The other limit is public opinion. And while there are many more vocal opponents of the Fed than probably ever before, it is still a relatively small minority at this point.

Unfortunately, many Americans don’t oppose massive deficits. They will say they do, but they would rather have deficits than have to pay higher taxes or see their favorite government programs cut.

This is why, despite any minor criticisms they may have, most politicians love the Fed: It enables them to spend more money. It enables them to extract more money out of the people without officially raising taxes.

It also allows them to delay any day of reckoning in terms of the debt. Local municipalities face bankruptcy with a lot less debt, even on a per-capita basis. But the federal government just keeps going, and the Fed feeds the fire.

Unfortunately, it just means the problems can grow to a much greater magnitude. It will eventually mean more pain down the road in dealing with the debt and all of the big promises that were made by previous politicians.

More Bankruptcies

There is little chance that some of the big cities already deep in debt are going to listen to Dudley’s warnings. The goal of the current politicians will always be to attempt to delay it for the next group. At some point, the city just runs out of money.

Many people view bankruptcy as a bad thing, which it certainly is. But we have to be clear that the bankruptcy itself is not the problem. At that point, it is really the solution.

The problem came a long time ago. In most cases, it has been ongoing for decades, and it has finally caught up. Keynes said that in the long run, we are all dead. That is true for Keynes right now, but we are all living in the present. Living in the present includes having to deal with past mistakes.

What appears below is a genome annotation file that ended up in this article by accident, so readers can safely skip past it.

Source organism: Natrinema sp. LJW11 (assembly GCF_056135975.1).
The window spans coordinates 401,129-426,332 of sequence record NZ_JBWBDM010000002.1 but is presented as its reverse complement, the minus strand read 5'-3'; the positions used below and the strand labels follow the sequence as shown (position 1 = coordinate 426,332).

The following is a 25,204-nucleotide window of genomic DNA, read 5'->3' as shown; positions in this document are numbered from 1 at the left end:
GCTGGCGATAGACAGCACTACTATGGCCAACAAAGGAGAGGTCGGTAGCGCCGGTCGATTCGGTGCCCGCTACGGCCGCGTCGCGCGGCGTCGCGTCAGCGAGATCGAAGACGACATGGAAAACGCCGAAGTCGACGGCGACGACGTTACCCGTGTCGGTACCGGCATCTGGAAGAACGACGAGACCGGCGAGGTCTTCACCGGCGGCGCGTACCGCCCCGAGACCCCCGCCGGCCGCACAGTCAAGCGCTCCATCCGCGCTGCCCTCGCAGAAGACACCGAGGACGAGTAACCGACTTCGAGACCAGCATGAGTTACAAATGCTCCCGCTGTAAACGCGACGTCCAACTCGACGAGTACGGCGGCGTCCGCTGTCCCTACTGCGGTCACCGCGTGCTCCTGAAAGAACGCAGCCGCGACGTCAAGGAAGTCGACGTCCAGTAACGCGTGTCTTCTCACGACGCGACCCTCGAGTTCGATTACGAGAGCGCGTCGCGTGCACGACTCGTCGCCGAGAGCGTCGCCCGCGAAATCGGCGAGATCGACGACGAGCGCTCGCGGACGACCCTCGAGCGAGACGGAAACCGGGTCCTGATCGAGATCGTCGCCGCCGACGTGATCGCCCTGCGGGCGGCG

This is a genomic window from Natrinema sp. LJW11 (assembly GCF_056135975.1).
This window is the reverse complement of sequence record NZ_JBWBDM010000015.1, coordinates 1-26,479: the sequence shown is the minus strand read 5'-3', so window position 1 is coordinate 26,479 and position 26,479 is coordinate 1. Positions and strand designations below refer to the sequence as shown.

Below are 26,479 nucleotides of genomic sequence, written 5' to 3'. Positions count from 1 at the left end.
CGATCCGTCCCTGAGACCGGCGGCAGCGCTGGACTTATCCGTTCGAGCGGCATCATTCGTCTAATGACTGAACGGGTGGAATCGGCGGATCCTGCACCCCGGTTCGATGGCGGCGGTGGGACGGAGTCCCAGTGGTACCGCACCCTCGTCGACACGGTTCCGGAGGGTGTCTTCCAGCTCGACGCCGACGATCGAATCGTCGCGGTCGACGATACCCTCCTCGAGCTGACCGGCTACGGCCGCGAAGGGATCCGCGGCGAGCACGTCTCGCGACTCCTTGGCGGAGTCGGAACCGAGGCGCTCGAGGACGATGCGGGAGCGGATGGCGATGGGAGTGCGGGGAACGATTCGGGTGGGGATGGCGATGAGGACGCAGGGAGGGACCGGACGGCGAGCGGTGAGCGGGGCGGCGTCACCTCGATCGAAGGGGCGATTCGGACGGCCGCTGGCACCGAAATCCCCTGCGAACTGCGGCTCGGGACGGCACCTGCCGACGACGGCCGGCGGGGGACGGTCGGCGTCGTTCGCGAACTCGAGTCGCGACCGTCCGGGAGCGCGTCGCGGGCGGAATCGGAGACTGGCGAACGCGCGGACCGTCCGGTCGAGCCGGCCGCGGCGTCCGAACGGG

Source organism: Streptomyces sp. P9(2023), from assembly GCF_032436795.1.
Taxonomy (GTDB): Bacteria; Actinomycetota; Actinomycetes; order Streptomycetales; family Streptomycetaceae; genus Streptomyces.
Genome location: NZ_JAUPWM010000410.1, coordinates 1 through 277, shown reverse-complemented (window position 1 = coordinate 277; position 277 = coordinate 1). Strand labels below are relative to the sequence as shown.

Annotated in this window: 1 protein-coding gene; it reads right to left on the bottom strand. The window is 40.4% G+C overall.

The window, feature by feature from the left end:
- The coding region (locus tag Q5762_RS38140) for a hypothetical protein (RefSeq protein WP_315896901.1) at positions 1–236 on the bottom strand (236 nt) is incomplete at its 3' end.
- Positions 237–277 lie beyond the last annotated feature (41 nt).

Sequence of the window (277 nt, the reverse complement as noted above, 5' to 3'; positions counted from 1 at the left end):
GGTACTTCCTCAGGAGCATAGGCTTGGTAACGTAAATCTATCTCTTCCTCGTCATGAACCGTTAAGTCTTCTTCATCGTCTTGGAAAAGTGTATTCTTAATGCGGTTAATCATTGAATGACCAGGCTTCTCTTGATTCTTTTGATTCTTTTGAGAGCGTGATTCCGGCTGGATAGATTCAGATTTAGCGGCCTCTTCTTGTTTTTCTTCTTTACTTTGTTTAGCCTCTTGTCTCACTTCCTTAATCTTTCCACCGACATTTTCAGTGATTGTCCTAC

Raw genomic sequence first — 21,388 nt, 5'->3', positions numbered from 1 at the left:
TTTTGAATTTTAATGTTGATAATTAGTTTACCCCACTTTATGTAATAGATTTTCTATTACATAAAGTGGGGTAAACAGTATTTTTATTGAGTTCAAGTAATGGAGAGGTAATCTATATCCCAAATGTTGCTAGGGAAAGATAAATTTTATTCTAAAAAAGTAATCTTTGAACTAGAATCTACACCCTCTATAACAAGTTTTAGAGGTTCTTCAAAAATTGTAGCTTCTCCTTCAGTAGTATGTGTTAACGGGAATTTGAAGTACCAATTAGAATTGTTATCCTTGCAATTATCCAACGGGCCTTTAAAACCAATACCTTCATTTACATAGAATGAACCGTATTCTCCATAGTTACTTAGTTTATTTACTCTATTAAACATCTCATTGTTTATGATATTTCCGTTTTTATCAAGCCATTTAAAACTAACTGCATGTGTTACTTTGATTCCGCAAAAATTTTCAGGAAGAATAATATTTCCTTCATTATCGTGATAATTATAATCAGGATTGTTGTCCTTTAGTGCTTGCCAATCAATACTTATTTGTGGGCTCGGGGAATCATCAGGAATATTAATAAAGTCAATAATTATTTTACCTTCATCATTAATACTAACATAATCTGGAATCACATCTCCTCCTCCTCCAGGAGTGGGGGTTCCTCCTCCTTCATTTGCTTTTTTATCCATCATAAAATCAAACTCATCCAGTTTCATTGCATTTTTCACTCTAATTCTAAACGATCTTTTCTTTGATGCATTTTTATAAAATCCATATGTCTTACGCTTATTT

Think about a family that has to file for bankruptcy because it simply can no longer pay the bills. It didn’t all of a sudden get bad — there was a build-up of debt. Assuming there wasn’t a job loss in the family or a one-time major expense, it means there was a spending problem all along. Before filing for bankruptcy, the family was likely struggling to pay its bills for many months or even years.

I am in the minority in that I actually view municipal bankruptcies favorably. I know many will say issuing debt is a contract and the government should make good on its supposed obligations.

But the problem here is that it is not the obligations of the politicians who made the promises. They made the promises on behalf of the taxpayers. The only way to meet the promises is to extract more money from the taxpayer — who never signed the contract.

Heed the Warning

While Dudley’s warning was likely directed at state and local governments to get their fiscal house in order, I view it as a warning to investors...

Don’t lend your money to an entity that can easily default on its promises. This would include any state or local government. Stay away from municipal bonds, particularly in big cities, unless you are quite willing to face the risks of a default.

Many state and city workers should also view this as a warning that their promised pensions may not be as safe as once thought. The younger you are, the more you should take this seriously. But if you are younger, at least you have time to adjust if anything does happen.

Meanwhile, for investors in U.S. bonds, you are not likely to see a default anytime soon because of the Fed’s ability to pay you off in freshly created dollars.

With that said, if you are investing in U.S. bonds, you might have to worry about another type of default. It won’t be an outright default — you will get your money that was promised. The problem is that your money is going to buy you a lot less in the future than it does today.

The Fed’s ability to ensure there isn’t a default in U.S. debt is also the very thing that will ensure you will lose purchasing power.

Until next time,

Geoffrey Pike for Wealth Daily